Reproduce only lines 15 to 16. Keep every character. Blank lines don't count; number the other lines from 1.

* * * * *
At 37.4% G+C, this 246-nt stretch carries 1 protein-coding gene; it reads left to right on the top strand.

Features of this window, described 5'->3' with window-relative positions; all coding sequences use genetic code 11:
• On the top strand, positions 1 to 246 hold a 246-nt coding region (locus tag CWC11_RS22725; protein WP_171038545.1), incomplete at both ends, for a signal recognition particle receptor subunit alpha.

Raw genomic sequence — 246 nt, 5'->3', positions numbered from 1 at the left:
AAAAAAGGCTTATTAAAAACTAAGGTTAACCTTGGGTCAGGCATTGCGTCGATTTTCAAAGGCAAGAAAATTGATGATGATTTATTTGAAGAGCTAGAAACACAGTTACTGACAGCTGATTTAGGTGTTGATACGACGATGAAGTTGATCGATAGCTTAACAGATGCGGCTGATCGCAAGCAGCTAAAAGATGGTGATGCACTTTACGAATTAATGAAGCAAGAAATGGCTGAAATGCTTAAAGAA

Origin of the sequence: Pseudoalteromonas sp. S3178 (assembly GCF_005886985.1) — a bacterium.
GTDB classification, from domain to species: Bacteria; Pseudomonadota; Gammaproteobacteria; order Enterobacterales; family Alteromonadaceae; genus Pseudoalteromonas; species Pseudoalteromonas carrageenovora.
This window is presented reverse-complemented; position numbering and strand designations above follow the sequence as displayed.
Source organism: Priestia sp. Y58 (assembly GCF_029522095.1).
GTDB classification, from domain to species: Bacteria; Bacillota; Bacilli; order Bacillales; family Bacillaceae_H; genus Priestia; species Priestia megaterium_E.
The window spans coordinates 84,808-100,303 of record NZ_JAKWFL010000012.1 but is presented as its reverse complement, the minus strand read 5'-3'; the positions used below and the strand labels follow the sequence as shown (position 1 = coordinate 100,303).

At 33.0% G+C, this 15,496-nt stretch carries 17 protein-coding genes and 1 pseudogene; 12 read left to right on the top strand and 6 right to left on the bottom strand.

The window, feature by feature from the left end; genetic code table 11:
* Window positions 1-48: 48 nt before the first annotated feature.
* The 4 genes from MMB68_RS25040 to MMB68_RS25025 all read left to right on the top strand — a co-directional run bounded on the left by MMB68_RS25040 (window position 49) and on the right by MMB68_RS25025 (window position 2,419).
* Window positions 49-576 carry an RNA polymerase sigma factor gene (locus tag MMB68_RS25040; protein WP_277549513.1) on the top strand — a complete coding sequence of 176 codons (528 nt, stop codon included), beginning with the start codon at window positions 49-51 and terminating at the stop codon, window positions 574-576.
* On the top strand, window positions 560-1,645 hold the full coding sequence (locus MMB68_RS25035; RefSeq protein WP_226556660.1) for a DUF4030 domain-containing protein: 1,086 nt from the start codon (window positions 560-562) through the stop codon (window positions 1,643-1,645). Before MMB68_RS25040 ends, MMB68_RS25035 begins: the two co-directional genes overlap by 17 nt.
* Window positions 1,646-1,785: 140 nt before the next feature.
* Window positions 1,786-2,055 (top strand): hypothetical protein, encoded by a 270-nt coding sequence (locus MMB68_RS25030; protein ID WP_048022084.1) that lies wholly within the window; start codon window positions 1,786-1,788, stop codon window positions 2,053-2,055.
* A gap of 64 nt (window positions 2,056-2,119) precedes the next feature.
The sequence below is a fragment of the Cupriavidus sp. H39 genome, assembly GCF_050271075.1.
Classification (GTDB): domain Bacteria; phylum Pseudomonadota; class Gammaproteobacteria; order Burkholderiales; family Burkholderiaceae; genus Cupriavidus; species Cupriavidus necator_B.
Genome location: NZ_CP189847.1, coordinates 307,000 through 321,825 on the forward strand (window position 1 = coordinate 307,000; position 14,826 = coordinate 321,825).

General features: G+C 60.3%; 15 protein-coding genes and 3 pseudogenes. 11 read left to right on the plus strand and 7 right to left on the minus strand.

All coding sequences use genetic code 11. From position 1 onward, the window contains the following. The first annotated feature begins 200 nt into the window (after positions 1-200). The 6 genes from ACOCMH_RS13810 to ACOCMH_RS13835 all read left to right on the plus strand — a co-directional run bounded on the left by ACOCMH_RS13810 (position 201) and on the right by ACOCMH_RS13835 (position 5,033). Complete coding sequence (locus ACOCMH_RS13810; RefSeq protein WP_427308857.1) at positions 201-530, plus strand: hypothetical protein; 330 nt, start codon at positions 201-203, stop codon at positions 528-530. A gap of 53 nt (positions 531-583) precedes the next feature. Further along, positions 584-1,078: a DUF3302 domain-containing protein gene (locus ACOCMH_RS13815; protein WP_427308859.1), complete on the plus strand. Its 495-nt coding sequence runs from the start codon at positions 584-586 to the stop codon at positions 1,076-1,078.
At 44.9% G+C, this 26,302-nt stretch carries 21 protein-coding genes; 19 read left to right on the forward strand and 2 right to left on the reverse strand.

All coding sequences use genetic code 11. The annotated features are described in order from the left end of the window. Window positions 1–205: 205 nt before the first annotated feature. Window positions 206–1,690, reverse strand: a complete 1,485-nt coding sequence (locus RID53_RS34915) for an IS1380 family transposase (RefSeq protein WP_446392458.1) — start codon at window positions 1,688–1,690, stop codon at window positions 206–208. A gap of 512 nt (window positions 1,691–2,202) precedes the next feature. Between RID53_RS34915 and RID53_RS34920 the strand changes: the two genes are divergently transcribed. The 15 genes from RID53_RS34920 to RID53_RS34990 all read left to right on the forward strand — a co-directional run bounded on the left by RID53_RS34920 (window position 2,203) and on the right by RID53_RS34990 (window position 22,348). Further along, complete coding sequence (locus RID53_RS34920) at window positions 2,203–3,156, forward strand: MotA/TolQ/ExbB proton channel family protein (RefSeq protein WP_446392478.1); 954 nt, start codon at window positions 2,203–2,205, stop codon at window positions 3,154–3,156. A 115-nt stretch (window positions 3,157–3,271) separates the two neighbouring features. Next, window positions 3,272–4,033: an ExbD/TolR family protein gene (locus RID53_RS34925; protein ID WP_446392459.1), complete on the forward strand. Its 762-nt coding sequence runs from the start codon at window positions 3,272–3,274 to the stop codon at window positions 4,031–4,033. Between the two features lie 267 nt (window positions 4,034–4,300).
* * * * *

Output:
* The 4 genes from MMB68_RS25040 to MMB68_RS25025 all read left to right on the top strand — a co-directional run bounded on the left by MMB68_RS25040 (window position 49) and on the right by MMB68_RS25025 (window position 2,419).
* Window positions 49-576 carry an RNA polymerase sigma factor gene (locus tag MMB68_RS25040; protein WP_277549513.1) on the top strand — a complete coding sequence of 176 codons (528 nt, stop codon included), beginning with the start codon at window positions 49-51 and terminating at the stop codon, window positions 574-576.